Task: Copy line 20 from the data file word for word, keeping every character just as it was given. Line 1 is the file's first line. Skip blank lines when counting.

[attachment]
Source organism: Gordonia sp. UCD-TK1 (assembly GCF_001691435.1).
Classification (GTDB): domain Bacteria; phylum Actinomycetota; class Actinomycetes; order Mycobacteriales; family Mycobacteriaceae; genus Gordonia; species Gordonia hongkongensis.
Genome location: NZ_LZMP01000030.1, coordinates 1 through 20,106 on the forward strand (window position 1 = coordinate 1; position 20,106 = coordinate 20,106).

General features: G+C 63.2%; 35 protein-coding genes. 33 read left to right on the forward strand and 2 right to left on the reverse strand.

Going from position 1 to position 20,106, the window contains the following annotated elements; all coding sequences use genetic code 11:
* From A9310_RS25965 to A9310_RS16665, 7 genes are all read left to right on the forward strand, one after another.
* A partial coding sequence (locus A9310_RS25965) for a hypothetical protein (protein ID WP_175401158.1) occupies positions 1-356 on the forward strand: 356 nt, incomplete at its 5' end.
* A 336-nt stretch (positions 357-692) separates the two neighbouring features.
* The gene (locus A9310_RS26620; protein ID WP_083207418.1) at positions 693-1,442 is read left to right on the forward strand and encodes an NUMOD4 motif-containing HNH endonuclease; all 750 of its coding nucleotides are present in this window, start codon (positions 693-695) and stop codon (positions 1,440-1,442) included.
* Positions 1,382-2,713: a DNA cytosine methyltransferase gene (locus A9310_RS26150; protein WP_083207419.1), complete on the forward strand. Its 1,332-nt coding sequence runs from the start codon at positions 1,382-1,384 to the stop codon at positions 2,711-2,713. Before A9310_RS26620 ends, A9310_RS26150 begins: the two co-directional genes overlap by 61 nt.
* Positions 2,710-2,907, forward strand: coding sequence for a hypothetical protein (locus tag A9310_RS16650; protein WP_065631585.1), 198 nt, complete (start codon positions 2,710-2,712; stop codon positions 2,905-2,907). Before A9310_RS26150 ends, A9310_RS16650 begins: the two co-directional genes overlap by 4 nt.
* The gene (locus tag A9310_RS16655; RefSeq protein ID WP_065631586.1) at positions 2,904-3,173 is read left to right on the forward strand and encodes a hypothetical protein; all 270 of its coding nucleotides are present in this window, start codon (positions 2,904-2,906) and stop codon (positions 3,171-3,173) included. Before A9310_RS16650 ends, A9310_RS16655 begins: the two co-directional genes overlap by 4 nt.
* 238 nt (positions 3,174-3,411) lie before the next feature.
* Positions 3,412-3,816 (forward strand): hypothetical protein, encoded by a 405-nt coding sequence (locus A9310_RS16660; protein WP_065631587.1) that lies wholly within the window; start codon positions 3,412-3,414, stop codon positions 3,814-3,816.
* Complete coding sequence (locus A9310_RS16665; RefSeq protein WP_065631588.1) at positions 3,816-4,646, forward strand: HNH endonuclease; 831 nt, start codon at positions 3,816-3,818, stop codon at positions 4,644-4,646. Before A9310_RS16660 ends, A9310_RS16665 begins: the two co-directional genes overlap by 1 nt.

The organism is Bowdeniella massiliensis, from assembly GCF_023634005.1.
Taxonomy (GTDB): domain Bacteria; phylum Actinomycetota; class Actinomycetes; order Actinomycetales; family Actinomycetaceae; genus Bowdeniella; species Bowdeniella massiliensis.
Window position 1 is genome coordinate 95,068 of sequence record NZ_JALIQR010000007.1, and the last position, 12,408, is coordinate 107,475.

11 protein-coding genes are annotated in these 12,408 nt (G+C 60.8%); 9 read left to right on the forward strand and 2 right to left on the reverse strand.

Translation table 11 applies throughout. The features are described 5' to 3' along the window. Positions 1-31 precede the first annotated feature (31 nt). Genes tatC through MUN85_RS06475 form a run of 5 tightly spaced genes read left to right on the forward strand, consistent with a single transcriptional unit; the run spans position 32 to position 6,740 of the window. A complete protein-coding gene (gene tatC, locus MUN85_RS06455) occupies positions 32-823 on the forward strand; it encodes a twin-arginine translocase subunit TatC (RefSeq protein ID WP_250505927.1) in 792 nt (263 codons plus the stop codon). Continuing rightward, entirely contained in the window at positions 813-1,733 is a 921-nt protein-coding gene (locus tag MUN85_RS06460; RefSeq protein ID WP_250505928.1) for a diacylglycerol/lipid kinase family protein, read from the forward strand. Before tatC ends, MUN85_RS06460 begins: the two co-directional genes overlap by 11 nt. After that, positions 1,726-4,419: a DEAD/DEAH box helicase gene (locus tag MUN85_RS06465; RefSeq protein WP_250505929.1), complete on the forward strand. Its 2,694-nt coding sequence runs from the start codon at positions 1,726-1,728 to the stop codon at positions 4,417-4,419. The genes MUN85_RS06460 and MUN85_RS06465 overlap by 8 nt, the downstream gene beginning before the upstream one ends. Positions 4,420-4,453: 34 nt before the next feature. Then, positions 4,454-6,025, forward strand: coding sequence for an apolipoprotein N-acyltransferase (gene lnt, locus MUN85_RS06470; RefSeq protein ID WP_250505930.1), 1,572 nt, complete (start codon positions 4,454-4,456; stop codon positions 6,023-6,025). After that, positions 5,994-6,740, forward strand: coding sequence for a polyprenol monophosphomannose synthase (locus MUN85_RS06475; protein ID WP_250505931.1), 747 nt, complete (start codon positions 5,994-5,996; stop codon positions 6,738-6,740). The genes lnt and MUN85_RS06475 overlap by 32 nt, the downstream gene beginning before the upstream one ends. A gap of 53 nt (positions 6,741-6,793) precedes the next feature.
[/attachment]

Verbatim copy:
Translation table 11 applies throughout. The features are described 5' to 3' along the window. Positions 1-31 precede the first annotated feature (31 nt). Genes tatC through MUN85_RS06475 form a run of 5 tightly spaced genes read left to right on the forward strand, consistent with a single transcriptional unit; the run spans position 32 to position 6,740 of the window. A complete protein-coding gene (gene tatC, locus MUN85_RS06455) occupies positions 32-823 on the forward strand; it encodes a twin-arginine translocase subunit TatC (RefSeq protein ID WP_250505927.1) in 792 nt (263 codons plus the stop codon). Continuing rightward, entirely contained in the window at positions 813-1,733 is a 921-nt protein-coding gene (locus tag MUN85_RS06460; RefSeq protein ID WP_250505928.1) for a diacylglycerol/lipid kinase family protein, read from the forward strand. Before tatC ends, MUN85_RS06460 begins: the two co-directional genes overlap by 11 nt. After that, positions 1,726-4,419: a DEAD/DEAH box helicase gene (locus tag MUN85_RS06465; RefSeq protein WP_250505929.1), complete on the forward strand. Its 2,694-nt coding sequence runs from the start codon at positions 1,726-1,728 to the stop codon at positions 4,417-4,419. The genes MUN85_RS06460 and MUN85_RS06465 overlap by 8 nt, the downstream gene beginning before the upstream one ends. Positions 4,420-4,453: 34 nt before the next feature. Then, positions 4,454-6,025, forward strand: coding sequence for an apolipoprotein N-acyltransferase (gene lnt, locus MUN85_RS06470; RefSeq protein ID WP_250505930.1), 1,572 nt, complete (start codon positions 4,454-4,456; stop codon positions 6,023-6,025). After that, positions 5,994-6,740, forward strand: coding sequence for a polyprenol monophosphomannose synthase (locus MUN85_RS06475; protein ID WP_250505931.1), 747 nt, complete (start codon positions 5,994-5,996; stop codon positions 6,738-6,740). The genes lnt and MUN85_RS06475 overlap by 32 nt, the downstream gene beginning before the upstream one ends. A gap of 53 nt (positions 6,741-6,793) precedes the next feature.